The film presses Rumsfeld on decisions taken in the lead-up to the Iraq war but he proves to be a combative, slippery customer.
The festival has featured dozens more films, including Jonathan Glazer's eagerly awaited "Under the Skin", starring a seductive Johansson as a man-eating alien who hunts down prey in Scotland, which left many critics cold.
Among those joining Bertolucci, best known for his raunchy 1972 "Last Tango in Paris", on the jury are British director Andrea Arnold ("Red Road"), German actress Martina Gedeck ("The Lives of Others") and US actress Carrie Fisher.
Venice's Golden Lion: Films in competition
Ahead of the Golden Lion awards in Venice on Saturday, here is a list of the 20 films in the running for the top prize at the world's oldest film festival:
- Merzak Allouache's "Es-Stouh" (The Rooftops), about the violence of ordinary life on rooftop terraces in an Algeria racked with unemployment.
- Gianni Amelio's "L'Intrepido", a tale of an unemployed father in Italy and his willingness to do any job going in order to survive.
- Alexandros Avranas's "Miss Violence", in which an 11-year-old's suicide leads social services to look behind an apparent picture of familial harmony.
- John Curran's "Tracks", which tells the true tale of Robyn Davidson's trek across the Australian desert with only a dog and four camels for company.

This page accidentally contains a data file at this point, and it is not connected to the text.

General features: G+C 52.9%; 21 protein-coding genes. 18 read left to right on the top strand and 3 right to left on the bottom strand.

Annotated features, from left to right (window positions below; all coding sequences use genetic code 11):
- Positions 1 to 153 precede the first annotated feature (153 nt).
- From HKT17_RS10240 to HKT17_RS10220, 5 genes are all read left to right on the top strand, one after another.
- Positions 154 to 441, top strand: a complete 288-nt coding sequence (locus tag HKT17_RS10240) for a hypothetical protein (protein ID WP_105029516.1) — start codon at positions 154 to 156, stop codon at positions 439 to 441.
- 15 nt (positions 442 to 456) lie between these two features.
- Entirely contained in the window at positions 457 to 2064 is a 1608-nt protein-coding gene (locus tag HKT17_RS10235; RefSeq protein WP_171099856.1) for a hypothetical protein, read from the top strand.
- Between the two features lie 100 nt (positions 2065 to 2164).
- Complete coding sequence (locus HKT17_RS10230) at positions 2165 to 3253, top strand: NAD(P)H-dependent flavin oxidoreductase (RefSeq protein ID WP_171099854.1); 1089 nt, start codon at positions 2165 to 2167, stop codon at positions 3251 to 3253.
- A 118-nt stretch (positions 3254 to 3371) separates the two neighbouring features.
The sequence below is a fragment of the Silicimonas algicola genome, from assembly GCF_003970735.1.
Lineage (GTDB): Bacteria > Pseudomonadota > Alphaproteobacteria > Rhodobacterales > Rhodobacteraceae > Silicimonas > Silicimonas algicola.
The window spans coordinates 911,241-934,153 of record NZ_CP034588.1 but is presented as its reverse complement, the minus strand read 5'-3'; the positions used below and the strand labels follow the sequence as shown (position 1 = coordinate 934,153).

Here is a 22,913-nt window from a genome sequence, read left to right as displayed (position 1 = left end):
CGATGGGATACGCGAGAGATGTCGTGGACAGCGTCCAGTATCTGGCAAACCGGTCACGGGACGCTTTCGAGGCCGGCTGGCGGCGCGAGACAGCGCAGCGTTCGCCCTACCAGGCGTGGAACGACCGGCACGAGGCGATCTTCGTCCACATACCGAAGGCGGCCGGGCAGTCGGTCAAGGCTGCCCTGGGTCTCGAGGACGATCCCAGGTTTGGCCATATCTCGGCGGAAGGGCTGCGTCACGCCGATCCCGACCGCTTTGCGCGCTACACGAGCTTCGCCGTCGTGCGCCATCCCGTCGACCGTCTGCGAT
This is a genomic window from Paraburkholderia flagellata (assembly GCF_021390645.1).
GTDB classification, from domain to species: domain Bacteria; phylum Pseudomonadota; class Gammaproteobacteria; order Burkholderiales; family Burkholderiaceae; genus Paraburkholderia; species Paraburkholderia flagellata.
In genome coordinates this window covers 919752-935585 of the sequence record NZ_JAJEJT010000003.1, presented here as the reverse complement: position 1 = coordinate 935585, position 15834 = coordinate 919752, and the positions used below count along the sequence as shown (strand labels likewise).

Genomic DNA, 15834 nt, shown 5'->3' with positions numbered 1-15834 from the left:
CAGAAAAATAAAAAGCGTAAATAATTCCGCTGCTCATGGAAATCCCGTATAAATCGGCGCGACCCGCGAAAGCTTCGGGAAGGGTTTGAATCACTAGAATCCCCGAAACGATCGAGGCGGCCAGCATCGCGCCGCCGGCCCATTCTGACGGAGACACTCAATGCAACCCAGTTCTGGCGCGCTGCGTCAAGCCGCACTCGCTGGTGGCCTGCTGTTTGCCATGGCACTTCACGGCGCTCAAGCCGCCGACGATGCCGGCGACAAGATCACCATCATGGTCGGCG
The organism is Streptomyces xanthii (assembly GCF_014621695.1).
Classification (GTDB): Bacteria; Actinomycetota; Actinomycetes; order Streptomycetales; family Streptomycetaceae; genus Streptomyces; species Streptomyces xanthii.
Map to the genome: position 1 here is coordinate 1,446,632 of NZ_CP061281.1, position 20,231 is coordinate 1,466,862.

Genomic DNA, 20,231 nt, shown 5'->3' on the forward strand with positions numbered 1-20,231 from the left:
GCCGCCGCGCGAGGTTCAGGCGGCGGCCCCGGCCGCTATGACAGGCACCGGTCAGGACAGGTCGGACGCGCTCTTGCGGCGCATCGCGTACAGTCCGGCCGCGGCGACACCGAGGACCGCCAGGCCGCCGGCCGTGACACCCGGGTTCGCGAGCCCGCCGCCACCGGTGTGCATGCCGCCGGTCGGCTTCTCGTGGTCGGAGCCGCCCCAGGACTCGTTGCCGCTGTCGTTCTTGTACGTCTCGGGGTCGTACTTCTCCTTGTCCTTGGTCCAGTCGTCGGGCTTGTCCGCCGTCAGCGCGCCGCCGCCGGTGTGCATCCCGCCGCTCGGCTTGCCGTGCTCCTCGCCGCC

- Emma Dante's "A Street in Palermo", about an intense staring duel between two women, drawing the whole neighbourhood in on the drama.
- Xavier Dolan's "Tom on the Farm", in which a man travels to the countryside to attend his boyfriend's funeral and discovers no one knew he existed.
- James Franco's "Child of God", a tale of necrophilia in which a lonely man who lives in a cave murders women to have sex with their dead bodies.
- Stephen Frears's "Philomena", starring Judi Dench, which tells the true story of a woman's search for her son after he is given up for adoption by nuns.
- Philippe Garrel's "Jealousy", where a father who leaves his wife for another woman is abandoned in return, leading him to attempt suicide.
- Terry Gilliam's "The Zero Theorem", the story of a lonely man's quest to find the meaning of life in a society plagued by modern communications.
- Amos Gitai's "Ana Arabia", which looks at inter-religious relationships and life in a small community of Jews and Arabs in Israel.
- Jonathan Glazer's "Under the Skin", starring Scarlett Johansson, in which she plays a man-eating alien who hunts her victims on the streets of Glasgow.
- David Gordon Green's "Joe", starring Nicolas Cage as an ex-con who tries to redeem himself for past sins by saving a young boy from an alcoholic father.
- Philip Groning's "The Police Officer's Wife", a series of episodes which explore a mother's struggle to protect her child from domestic violence.
- Peter Landesman's "Parkland", which recounts the assassination of John F. Kennedy through the eyes of the hospital staff who tried to save him.
- Hayao Miyazaki's "The Wind Rises", an animated portrait of Japan between the two World Wars with a young protagonist who yearns to design aeroplanes.
- Errol Morris's "The Unknown Known", an interview with former US defence secretary Donald Rumsfeld who wriggles out of straight answers on the Iraq war.
- Kelly Reichardt's "Night Moves", about radical environmentalists who plot to blow up a hydroelectric dam but are unprepared for the consequences.
- Gianfranco Rosi's "Holy GRA", a documentary which looks into the everyday lives of families and individuals living off Rome's giant GRA ring road.
- Tsai Ming-liang's "Stray Dogs", the story of a homeless father who earns a meagre living as a human billboard while his children wander Taipei's streets.